The Science of Medicines
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5th - 7th September 2017
De Havilland Campus, University of Hertfordshire, Hatfield, Herts
APS PharmSci 2017 - Chairs' reflections

  


Linda Hakes (Retiring APS Chair)

Although I would have loved to attend all three days of PharmSci 2017, unfortunately I had to leave on Wednesday afternoon to fly to Seoul for the FIP Congress. However, Days 1 and 2 of PharmSci were very impressive and all the sessions I attended were of high quality and generated a lot of discussion. The opening plenary lecture by Abdul Basit set exactly the right tone for the conference, describing how an understanding of physiology can improve drug delivery. The second plenary lecture, by Giovanni Pauletti also addressed the conference theme of “Pharmaceutical Science without Borders”, but this time from the angle of international cooperation and collaboration. In the short presentation sessions, I was impressed, as always, by the variety of research that is being conducted in universities and companies, and by the skill of the presenters in conveying their data and enthusiasm in 10 minutes. The future of pharmaceutical sciences is bright!

Mark McAllister (APS Chair)

After a stop-start journey on the M25 on Tuesday morning, I arrived at the conference just before lunchtime and it was good to be back in the familiar surroundings of the University of Hertfordshire. After collecting my badge and updating the conference app (so no bulky bags filled with printed material to lug around this year, all thanks to Helen Barker!!), my conference began with the AGM and Linda presented a great summary of APS activities since the previous year’s meeting. My appointment as the incoming Chair for the Academy was confirmed as were three other board appointments, Julie Cahill joining the board and both Jayne Lawrence and Helen Barker extending their terms of office for a further 3 years. The afternoon scientific programme began with a plenary talk from Professor Giovanni Pauletti who discussed the challenges and opportunities for pharmaceutical education in a world of ever increasingly complex healthcare technology. With this in mind, I opted to attend the Biologics Focus Group session ‘The rise and rise of biotherapeutics’ which provided excellent overviews of the commercial market for advanced biologics and insights into patient preferences for device design. The Black Tie dinner on Tuesday evening at Knebworth Barns was well attended and provided a great opportunity for networking and catching up with friends and colleagues, and included a very entertaining speech from Professor Donald Cairns who had been awarded an eminent fellowship of the academy.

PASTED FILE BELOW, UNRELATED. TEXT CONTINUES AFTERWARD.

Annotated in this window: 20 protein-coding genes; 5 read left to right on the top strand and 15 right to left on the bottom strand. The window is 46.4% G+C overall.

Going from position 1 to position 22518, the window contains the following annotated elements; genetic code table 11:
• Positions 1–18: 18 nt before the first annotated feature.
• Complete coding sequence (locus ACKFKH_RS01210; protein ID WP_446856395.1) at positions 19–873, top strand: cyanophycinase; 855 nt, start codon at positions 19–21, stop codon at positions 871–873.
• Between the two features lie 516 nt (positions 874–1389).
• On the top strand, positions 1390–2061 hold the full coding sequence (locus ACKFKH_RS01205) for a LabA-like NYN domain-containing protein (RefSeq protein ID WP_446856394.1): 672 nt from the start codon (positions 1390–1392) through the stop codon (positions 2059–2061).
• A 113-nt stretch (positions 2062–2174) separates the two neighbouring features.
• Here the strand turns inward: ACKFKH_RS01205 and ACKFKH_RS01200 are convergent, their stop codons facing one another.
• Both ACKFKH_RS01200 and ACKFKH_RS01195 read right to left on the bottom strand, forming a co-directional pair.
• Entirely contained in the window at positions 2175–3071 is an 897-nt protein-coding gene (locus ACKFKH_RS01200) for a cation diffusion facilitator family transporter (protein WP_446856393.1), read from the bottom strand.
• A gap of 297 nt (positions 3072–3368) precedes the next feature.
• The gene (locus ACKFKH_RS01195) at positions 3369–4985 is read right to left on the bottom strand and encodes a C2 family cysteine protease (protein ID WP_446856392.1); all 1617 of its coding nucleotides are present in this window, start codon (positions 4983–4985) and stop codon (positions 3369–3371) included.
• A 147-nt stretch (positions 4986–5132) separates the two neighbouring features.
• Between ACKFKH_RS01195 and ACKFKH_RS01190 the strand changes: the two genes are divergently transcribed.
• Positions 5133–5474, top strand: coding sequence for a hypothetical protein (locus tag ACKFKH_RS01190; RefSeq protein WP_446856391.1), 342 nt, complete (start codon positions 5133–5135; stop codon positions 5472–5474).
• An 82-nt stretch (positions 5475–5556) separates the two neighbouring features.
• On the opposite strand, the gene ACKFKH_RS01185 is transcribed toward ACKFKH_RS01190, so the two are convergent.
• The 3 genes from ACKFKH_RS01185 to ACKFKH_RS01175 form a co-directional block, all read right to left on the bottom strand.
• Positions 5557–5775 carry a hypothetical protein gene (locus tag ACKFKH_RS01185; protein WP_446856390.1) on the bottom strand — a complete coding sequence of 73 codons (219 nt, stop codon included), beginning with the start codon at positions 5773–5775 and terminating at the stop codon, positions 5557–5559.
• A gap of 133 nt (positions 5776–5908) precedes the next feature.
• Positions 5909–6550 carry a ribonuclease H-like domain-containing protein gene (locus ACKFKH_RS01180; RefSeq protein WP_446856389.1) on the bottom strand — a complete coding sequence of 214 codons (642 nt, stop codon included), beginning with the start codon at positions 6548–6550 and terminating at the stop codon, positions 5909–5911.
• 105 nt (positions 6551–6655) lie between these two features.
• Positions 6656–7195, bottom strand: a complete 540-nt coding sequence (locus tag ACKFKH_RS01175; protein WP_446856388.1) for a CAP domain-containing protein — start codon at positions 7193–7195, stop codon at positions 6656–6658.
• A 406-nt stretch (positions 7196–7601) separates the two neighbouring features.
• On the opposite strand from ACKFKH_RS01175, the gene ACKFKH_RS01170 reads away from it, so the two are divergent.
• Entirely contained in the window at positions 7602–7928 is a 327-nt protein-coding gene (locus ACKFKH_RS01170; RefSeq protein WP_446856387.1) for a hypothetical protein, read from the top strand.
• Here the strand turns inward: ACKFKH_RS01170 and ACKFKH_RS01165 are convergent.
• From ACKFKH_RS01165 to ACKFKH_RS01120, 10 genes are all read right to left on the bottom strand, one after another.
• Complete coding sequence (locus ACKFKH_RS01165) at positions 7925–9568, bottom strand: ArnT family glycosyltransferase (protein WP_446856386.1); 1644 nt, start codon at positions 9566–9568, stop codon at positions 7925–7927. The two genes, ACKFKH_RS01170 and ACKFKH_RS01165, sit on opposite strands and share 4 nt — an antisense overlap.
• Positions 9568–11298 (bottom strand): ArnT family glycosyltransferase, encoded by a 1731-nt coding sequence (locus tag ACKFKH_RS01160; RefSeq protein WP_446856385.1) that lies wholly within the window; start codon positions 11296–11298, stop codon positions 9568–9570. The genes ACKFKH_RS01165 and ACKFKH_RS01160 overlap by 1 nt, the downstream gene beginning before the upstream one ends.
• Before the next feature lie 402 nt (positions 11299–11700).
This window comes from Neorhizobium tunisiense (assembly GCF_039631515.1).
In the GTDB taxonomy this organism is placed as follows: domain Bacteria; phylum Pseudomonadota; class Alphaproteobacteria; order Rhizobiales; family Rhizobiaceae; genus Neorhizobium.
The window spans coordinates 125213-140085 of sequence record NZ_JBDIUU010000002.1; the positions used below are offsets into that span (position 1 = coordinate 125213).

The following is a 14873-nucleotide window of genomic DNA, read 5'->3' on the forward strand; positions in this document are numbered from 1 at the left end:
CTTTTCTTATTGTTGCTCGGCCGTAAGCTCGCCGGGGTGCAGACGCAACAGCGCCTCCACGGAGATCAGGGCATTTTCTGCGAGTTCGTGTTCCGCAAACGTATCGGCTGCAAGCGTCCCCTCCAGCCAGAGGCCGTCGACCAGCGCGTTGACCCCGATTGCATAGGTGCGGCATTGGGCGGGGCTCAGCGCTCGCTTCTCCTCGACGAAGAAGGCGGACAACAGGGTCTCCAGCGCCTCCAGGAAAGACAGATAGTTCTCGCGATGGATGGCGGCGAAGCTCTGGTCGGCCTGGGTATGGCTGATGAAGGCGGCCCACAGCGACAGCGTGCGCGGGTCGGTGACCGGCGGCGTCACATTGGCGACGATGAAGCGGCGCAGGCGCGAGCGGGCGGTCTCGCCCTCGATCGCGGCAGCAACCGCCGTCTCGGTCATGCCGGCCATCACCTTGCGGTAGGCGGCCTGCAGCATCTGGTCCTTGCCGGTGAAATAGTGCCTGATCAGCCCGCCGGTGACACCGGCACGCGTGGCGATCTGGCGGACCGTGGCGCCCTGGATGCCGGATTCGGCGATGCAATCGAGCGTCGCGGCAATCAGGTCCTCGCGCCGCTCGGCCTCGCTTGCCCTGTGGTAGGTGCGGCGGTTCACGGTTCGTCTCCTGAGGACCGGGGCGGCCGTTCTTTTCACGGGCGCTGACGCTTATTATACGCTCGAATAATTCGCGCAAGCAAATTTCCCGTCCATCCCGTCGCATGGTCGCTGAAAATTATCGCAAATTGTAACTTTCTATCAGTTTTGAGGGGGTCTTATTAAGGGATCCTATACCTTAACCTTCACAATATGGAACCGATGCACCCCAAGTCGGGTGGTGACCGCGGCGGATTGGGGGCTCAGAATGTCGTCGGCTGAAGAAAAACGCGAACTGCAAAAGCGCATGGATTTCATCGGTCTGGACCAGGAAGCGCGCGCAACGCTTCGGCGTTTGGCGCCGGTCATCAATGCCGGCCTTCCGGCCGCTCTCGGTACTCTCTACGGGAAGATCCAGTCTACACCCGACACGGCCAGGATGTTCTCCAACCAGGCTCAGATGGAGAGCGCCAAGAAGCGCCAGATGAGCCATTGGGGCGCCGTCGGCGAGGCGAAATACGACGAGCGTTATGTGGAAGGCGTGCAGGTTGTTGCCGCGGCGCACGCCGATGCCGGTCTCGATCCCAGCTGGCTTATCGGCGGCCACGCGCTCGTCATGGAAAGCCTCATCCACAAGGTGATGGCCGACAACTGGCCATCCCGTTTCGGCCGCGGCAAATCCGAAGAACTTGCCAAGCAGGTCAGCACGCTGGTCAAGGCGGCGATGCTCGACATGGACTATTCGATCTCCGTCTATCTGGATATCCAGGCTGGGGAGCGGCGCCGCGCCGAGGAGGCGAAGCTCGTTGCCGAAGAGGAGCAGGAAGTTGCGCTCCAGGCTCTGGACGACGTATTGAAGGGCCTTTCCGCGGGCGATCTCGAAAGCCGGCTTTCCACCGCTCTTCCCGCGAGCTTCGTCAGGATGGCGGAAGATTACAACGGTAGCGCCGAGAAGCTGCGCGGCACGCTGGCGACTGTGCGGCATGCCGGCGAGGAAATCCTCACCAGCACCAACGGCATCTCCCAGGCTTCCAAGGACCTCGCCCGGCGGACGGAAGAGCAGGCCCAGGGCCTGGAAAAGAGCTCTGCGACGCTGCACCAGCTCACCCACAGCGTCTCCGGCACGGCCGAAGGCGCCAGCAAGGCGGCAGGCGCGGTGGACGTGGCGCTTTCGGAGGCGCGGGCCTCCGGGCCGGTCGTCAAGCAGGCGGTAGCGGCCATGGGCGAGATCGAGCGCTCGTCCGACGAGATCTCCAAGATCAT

On Wednesday, I attended the plenary lectures from Professor David Jones and Sir Michael Rawlins. In the GSK Innovative Science Award lecture, Professor Jones discussed how innovation in polymer chemistry and processing techniques had resulted in a diverse range of products which ultimately were making differences to the lives of patients and how cross-disciplinary efforts were essential in realising this goal. The lecture from Sir Michael Rawlins, Chairman of the Medicines and Healthcare products Regulatory Agency (MHRA), described how regulatory and clinical trial design innovations could fast-track medicines to patients and also touched on the complex options for regulation in a post-Brexit UK. On Wednesday afternoon, I attended the UKICRS session on ‘Crossing the disciplinary divide for improved healthcare’ which included talks on the development of a polymeric paste for the treatment of malignant glioma, exploiting biological responses with polymer therapeutics and nano-safety research (in which the concept of nanoparticles/human was proposed as a potential risk indicator for endotoxin contamination!). I’m certainly not a subject matter expert in any of these areas but the value in a broad-based conference such as PharmSci is that there is always an opportunity to broaden your knowledge across a range of diverse scientific themes, I certainly learnt a lot from the UKICRS session. Wednesday evening concluded with a bus-trip to the University of Hertfordshire Science Centre and discussions continued over drinks in the lobby and quite a few of the attendees took the opportunity to tour the new labs.

The final day of the conference passed in a bit of a blur for me, as I was busy with chairing the morning and afternoon sessions of the biopharmaceutics IMI OrBiTo presentations. In between these, I enjoyed the plenary presentations from our award winners, Dimitrios Lamprou (RPS Science Award Lecture: ‘Bridging the gap between pharmaceutics and engineering’) and Dennis Douroumis (APS Award Lecture (sponsored by AstraZeneca) - 'Some like it hot - an extrusion solution to advance drug delivery'). Both presentations reinforced the importance of cross-disciplinary connections and how innovations in other areas (e.g. 3D printing) could provide novel options for drug delivery. As I closed the final session, I reflected on my three days at the conference and I was struck by just how diverse our science base really is. I’ll remember PharmSci 2017 for not just the presentations and plenary lectures but the quality of the posters presented by our younger scientists in the exhibition hall. The organising team (led by Carol O’Connor and John Wahlich) have yet again delivered an excellent conference and on behalf of the board and all our members, I would like to say thank you to all involved!

Don’t forget PharmSci 2018 follows on from FIP World Congress 2018 Glasgow

7th September 2018 Glasgow Hilton Hotel, Glasgow